More Open Data Goodness

My colleague Nik Garkusha, the Open Source strategy lead for Microsoft Canada, just posted a blog about their work to integrate the Drupal Open Source Content Management System with the Open Government Data Initiative (OGDI), Microsoft's Open Source solution for Open Data catalogues.

It's a great blog and so I'm posting it here in full.

Over the last few months our Openness Lab at Microsoft Canada has been working with David Eaves, Drupal developer experts Raised Eyebrow and his volunteer team on the next version of Our objective: add a way to store, browse & access data sets via APIs. Our approach: integrate Open Source CMS platform Drupal with Microsoft's Open Source solution for Open Data catalogues: Open Government Data Initiative (OGDI) . is a citizen-led open government data portal for Canada, built in Drupal and using CKAN (the Comprehensive Knowledge Archive Network) for cataloguing the data (more on the original development here). The original v1 version did not store any datasets (only linked to them), but that capability was desired for v2, so David and his team decided to see how Microsoft's OGDI could provide that capability.

OGDI is an open-source solution to load and store open data; it uses Windows Azure cloud-based platform and includes a Data Service and a Data Browser provides an easy way to access, browse & filter datasets.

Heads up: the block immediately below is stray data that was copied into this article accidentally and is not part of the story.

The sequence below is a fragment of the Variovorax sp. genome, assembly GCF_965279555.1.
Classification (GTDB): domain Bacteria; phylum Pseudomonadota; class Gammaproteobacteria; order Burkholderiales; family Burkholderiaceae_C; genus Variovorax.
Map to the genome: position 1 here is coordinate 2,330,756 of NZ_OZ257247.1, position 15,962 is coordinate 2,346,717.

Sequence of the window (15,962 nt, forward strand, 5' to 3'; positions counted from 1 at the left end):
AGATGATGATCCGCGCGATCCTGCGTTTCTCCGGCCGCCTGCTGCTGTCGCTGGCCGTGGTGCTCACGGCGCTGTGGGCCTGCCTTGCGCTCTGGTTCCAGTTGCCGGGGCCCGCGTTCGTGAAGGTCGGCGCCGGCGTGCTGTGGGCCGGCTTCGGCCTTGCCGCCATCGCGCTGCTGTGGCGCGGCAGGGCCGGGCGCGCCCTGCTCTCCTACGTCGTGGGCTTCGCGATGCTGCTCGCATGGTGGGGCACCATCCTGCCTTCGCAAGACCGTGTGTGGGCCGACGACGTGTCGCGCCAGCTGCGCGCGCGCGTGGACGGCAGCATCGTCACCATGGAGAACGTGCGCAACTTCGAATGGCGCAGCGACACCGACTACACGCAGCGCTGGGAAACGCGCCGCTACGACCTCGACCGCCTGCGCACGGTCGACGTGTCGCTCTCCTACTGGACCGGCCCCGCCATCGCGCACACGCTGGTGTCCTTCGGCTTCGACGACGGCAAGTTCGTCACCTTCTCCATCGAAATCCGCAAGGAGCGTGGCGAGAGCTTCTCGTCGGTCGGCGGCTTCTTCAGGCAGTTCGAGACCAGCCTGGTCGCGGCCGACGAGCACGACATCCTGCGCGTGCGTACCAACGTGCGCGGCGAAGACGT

So, we decided to put the two together: Drupal + OGDI = (v2) !!

 First, we created an OGDI instance for, by downloading OGDI v2 latest code from Codeplex, then building, configuring & deploying to Azure. See the videos on how-to do it here. Technically, we only needed OGDI's Data Service component, which outputs XML of the data, which means we could could then read the XML of the data sets from Drupal. But, to get started we played around by loading data from the City of Edmonton's open data catalogue which also uses OGDI. Still, for we went ahead and deployed the full OGDI package

Second, we asked for some expert help from Colin at Raised Eyebrow Studios in Vancouver, who wrote some nifty code to parse the XML produced by OGDI's data service, and bring it in a nicely-formatted JQuery table right into Drupal. The code was packaged up into an OGDI Field Module, which adds a CCK field to any content type, and accepts a valid URL to a OGDI dataset as input, and outputs a slick, themed scrollable, filterable, sortable, searchable table and a map displaying that data.

The end-result is having a method of displaying data stored in OGDI instances on Drupal-powered websites. In the case of we could now enable loading the data using OGDI Data Loader to store a data set, like this one, and have it into appear in DataDOTgc here:  The nice thing is that we can also integrate any other OGDI-based dataset, like the one for Edmonton Historical Buildings just as easily into DataDOTgc just like this.

This project is just another demonstration of the power of mixed environments, Azure cloud & integrating open source and Microsoft solutions.

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